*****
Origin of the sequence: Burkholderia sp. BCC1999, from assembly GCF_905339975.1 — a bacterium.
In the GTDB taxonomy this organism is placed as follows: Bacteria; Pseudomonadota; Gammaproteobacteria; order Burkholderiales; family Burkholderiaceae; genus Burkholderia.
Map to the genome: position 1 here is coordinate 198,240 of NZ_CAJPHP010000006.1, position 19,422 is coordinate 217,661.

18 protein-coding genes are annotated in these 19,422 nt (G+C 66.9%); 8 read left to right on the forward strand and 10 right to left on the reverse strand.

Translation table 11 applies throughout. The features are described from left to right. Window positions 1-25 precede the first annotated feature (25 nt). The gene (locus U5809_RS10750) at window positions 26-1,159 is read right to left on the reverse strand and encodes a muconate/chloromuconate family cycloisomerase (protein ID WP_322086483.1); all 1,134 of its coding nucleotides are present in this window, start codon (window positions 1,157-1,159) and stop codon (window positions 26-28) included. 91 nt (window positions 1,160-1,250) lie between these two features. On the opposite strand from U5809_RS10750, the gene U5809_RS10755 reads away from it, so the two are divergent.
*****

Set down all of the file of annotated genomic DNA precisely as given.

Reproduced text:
Origin of the sequence: Burkholderia sp. BCC1999, from assembly GCF_905339975.1 — a bacterium.
In the GTDB taxonomy this organism is placed as follows: Bacteria; Pseudomonadota; Gammaproteobacteria; order Burkholderiales; family Burkholderiaceae; genus Burkholderia.
Map to the genome: position 1 here is coordinate 198,240 of NZ_CAJPHP010000006.1, position 19,422 is coordinate 217,661.

18 protein-coding genes are annotated in these 19,422 nt (G+C 66.9%); 8 read left to right on the forward strand and 10 right to left on the reverse strand.

Translation table 11 applies throughout. The features are described from left to right. Window positions 1-25 precede the first annotated feature (25 nt). The gene (locus U5809_RS10750) at window positions 26-1,159 is read right to left on the reverse strand and encodes a muconate/chloromuconate family cycloisomerase (protein ID WP_322086483.1); all 1,134 of its coding nucleotides are present in this window, start codon (window positions 1,157-1,159) and stop codon (window positions 26-28) included. 91 nt (window positions 1,160-1,250) lie between these two features. On the opposite strand from U5809_RS10750, the gene U5809_RS10755 reads away from it, so the two are divergent.